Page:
Sunday, February 19, 2006

The Sky Is Falling?



Canada was shut out by Finland today, their second consecutive 2-0 loss in the Round Robin.

I didn't catch the game today, so I'm hoping others will be able to comment on Canada's performance.

Yesterday, the Canadians looked undisciplined and uncreative on offense, which isn't a promising sign of things to come. Unless the Swiss slip up against the Italians, Canada's Tuesday matchup against the Czechs should decide 3rd place in the pool. Win or lose, Canada is facing a tough Quarterfinal matchup against the undefeated Slovaks, or strong Russian or Swedish squads. They better get their act together in a hurry, or it will be at best a 5th place showing for the defending champs.

Two thoughts from the US-Sweden game:

• Henrik Lundqvist looked amazing in net. If he keeps this up, he can steal any game for the Swedes.

• We have a new winner for most absurd rule in sports: The rule in International Hockey that calls a penalty on a player who touches the puck after he's lost his helmet. That's right, if your helmet comes off, for whatever reason, you will get a minor penalty for playing the puck. This happened to Doug Weight seconds after his helmet was ripped off by a Swedish player, and a couple of short minutes after the Swedes intentionally shot the puck into the American bench while killing a penalty - which, unlike in the NHL, is allowed in International Play.

I can understand if there is concern for the safety of a player when his helmet comes off, but the way to address that is to whistle the play dead immediately, or if the helmetless player touches the puck. Penalizing him for putting forth the effort to keep playing is ridiculous.

Anyway, back to my original point to close:

Canadians: Is the sky falling? Discuss.

3 Comments:

At 4:28 PM, Blogger Andy Grabia said...

The penalty was actually for not leaving the ice, not for touching the puck. If the helmet comes off, you have to leave the ice. What was annoying about the call was that the filthy Swede pushed it off Weight's head, full-well knowing he would have to leave the ice on a powerplay. It's an awful rule, but Weight isn't playing in the NHL either. He should actually use the strap under his chin for more than decoration.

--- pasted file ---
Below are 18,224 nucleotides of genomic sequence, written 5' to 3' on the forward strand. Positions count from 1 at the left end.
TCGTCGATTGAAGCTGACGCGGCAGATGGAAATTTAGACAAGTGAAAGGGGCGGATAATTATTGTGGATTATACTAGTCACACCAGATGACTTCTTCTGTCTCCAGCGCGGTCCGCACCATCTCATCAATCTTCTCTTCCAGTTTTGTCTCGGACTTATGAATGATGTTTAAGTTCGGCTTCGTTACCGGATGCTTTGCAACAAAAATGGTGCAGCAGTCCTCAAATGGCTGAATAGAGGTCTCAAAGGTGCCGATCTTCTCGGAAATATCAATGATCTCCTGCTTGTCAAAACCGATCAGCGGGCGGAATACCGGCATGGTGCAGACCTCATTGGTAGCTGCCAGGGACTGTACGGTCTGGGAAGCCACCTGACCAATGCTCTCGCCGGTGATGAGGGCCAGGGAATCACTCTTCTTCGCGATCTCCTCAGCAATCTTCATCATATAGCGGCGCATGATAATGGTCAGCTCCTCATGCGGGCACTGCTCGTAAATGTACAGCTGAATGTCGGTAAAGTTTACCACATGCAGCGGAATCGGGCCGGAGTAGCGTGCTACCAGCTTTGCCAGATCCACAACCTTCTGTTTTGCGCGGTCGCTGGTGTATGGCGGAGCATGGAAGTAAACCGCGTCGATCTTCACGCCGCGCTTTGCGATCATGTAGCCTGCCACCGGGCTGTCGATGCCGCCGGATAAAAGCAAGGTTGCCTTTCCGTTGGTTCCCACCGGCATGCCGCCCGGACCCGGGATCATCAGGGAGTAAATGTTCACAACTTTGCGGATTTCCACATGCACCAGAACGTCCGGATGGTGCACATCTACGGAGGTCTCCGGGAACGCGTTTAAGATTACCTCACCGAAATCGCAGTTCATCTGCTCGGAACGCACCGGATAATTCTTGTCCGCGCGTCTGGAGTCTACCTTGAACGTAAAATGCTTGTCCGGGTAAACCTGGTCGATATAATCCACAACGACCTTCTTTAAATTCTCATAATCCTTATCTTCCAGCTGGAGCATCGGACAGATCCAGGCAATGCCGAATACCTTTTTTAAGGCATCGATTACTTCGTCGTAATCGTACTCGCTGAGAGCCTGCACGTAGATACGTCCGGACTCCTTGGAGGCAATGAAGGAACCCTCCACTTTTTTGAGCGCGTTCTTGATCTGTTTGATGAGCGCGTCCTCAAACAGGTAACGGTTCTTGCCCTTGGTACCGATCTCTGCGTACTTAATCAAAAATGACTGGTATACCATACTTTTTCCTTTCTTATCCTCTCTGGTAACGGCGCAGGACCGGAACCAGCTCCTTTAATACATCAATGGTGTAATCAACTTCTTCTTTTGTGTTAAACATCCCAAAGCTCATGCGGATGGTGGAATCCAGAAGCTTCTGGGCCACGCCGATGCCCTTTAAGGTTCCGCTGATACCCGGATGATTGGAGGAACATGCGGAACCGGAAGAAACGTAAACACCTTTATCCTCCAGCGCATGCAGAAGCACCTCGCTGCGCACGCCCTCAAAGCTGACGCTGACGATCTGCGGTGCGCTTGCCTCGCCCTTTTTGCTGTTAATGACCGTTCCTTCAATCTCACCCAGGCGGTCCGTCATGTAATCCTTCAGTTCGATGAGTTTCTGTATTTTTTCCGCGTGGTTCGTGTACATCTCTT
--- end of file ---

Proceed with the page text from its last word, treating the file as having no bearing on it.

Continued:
As for Canada losing, I am torn. On the one hand the Canadians played stupid, refusing to dump the puck in against the Finnish trap (which started from the beginning of the game) and taking some questionable but avoidable penalties (see Chris Pronger). On the other hand, I thought the ref allowed the Fins to play physical while calling things on the Canadians. That really made the Canadians apprehensive, and it showed. The Canadians defence looked lost, too, not knowing how to clear the puck out of their own zone. Ultimately, the Canadians played an awful game. Having played in the NHL, they should know how to break the trap. Other than Doan, Luongo and Draper, the Canadian team vanished.

Is it a coincidence that Canada has lost two games reffed by Europeans?

The post-game was very interesting. Elliot Friedman was already asking the "was this team ever good enough to win?" questions.

 
At 5:27 PM, Blogger Alex said...

Thanks for clarifying on the rule, it's still stupid, but not quite as stupid as I originally thought.

I can't comment on today's game, but I thought the refs in the Canada-Swiss game weren't being lenient enough to both sides. The only one in the third period that was questionable was the Pronger one, which you pointed out.

Are they playing Sakic, Iginla, and Gagne together? That line had a monster tournament in 2002, so it would be silly not to have them out there together, even with Sakic hurting.

 
At 8:29 PM, Blogger Nathan Muhly said...

I honestly have a hard time understanding international tournaments where NHL players are involved. On one hand you have the Swiss team who have played over 100 games together and only three players who play in the League. Their talent is less (except in net), but their experience playing to together as a team is far, far greater. To me, a team made up of the best players in the world should beat the Swiss hands down, every time, but I wonder if this is becoming less the case.

Getting back to the point of the post, yes, the sky is falling. All of my original enthusiasm for this team has dwindled. The Canadians look completely listless, no game plan, no focus. To answer Friedman, of course they had the potential to win, but in this type of one-and-done tourney, its all about preperation and leaders who are able to execute the plan and keep everyone on task. To this point the Canadian team has lacked all of these things, and are unlikely to gain them over the next game against the Czechs. I predict they fall in the quarters, to whomever it is they play.

Alas, I will have to listen to every Canadian sports journalist lament the fall of the Canadian program over the next four weeks or so. All the while in the back of my mind, that in reality this Canadian team was every bit as good, if not better, than any other club in the tourney. They just seem to lack cohesiveness as a group (although I understand that that makes them a lesser team in this case).

On a lighter note, did anyone else see Yao Ming do the electric bugaloo with the rest of the West All-Stars' starting five? I believe there was also a symphony playing Crazy Train at the time. (What is going on here?)

 

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